Shallow wells made by driving iron tubes with well points into the subsoil water are preferable to dug wells. Use a draw-pump in preference to draw buckets.

When a well is sunk through an impervious stratum to tap the larger supply of water in the deeper strata, we obtain a "deep well." Water so secured is usually of great purity, for the impurities have been filtered and strained out by the passage of the water through the soil. Moreover, the nature of the construction of deep wells is such that they are more efficiently protected against contamination, the sides being made impervious by an iron-pipe casing. In some rare cases, even deep wells show pollution due to careless jointing of the lining, or water follows the outside of the well casing until it reaches the deeper water sheet. Deep wells usually yield more water than shallow driven wells, and the supply increases perceptibly when the water level in the well is lowered by pumping. While surface wells draw upon the rainfall percolating in their immediate vicinity, deep wells are supplied by the rainfall from more remote districts. Deep wells are either non-flowing or flowing wells. When the hydrostatic pressure under which the water stands is sufficient to make it flow freely out on the surface or at the mouth of the well, we have a flowing, or true artesian well.

Character of Water From Deep Wells

Water from deep wells is of a cool and even temperature. It is usually very pure, but in some cases made hard by mineral salts in the water. Sulphur is also at times present, and some wells on the southern Atlantic coast yield water impregnated with sulphur gases, which, however, readily pass off, leaving the water in good condition for all uses. In many cases the water has a taste of iron. No general rule can be quoted as to the exact amount of water which any given well will yield, for this depends upon a number of factors. Increasing the diameter of very deep wells does not seem to have any marked effect in increasing the supply. Thus, a two-foot well gives only from fifteen to thirty per cent more water than a three-inch-pipe well. This rule does not seem to apply to shallow wells of large diameter, for here we find that the yield is about in proportion to the diameter of the well.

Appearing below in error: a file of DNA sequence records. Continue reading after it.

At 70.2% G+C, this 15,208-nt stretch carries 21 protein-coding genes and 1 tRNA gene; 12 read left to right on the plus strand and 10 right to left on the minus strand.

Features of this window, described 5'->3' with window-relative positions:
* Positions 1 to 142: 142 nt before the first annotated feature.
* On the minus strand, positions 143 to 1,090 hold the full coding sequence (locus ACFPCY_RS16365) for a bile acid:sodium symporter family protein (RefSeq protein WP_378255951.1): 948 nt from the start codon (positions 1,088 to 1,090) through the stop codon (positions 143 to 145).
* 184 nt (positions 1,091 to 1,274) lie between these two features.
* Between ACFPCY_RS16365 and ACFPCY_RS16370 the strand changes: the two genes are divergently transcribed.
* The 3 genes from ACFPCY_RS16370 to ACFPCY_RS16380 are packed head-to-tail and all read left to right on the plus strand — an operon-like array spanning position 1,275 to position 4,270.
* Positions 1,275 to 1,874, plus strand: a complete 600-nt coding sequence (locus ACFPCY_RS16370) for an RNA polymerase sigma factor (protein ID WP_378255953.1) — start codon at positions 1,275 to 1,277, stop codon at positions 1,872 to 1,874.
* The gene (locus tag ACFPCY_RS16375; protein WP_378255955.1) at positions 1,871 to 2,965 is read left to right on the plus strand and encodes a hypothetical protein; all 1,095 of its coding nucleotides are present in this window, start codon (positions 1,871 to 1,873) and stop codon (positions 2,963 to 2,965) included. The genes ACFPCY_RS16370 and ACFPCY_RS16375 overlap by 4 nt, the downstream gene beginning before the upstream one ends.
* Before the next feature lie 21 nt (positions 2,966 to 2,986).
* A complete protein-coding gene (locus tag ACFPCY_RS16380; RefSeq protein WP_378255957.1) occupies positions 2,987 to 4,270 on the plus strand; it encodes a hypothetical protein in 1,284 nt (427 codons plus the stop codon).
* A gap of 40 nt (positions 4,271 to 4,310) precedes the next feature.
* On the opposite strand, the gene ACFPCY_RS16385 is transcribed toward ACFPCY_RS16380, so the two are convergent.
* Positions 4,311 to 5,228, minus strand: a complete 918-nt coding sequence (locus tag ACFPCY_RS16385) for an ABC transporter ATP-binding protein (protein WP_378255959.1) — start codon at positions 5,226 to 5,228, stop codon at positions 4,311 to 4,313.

It is interesting to note the fact that wells located near the seashore, within the influence of the tide, vary in the hourly flow. According to Dr. Honda, of the University of Tokio, there is "a remarkable concordance between the daily variations in the level of the tides and the water level in wells." The water in wells one mile from the seashore was found to stand highest at high tide. The daily variation amounted to sixteen centimeters, or a little over six inches. A similar variation was observed by the writer in some flowing wells located on the north shore of Long Island. Dr. Honda found also that the water level in wells varied with the state of the barometer, the water level being lowered with a rise in the barometer.

Where a large supply is wanted a series of wells may be driven, and, as the expense involved is considerable, it is always advisable to begin by sinking a smaller test well to find out whether water may be had.

Ground water may also be recovered from water-bearing strata by arranging horizontal collecting galleries with loose-jointed sides through which the water percolates. Such infiltration galleries have been used in some instances for the supply of towns and of manufacturing establishments, but they are not common for the supply of country houses.

Laws Regulating Appropriation of Water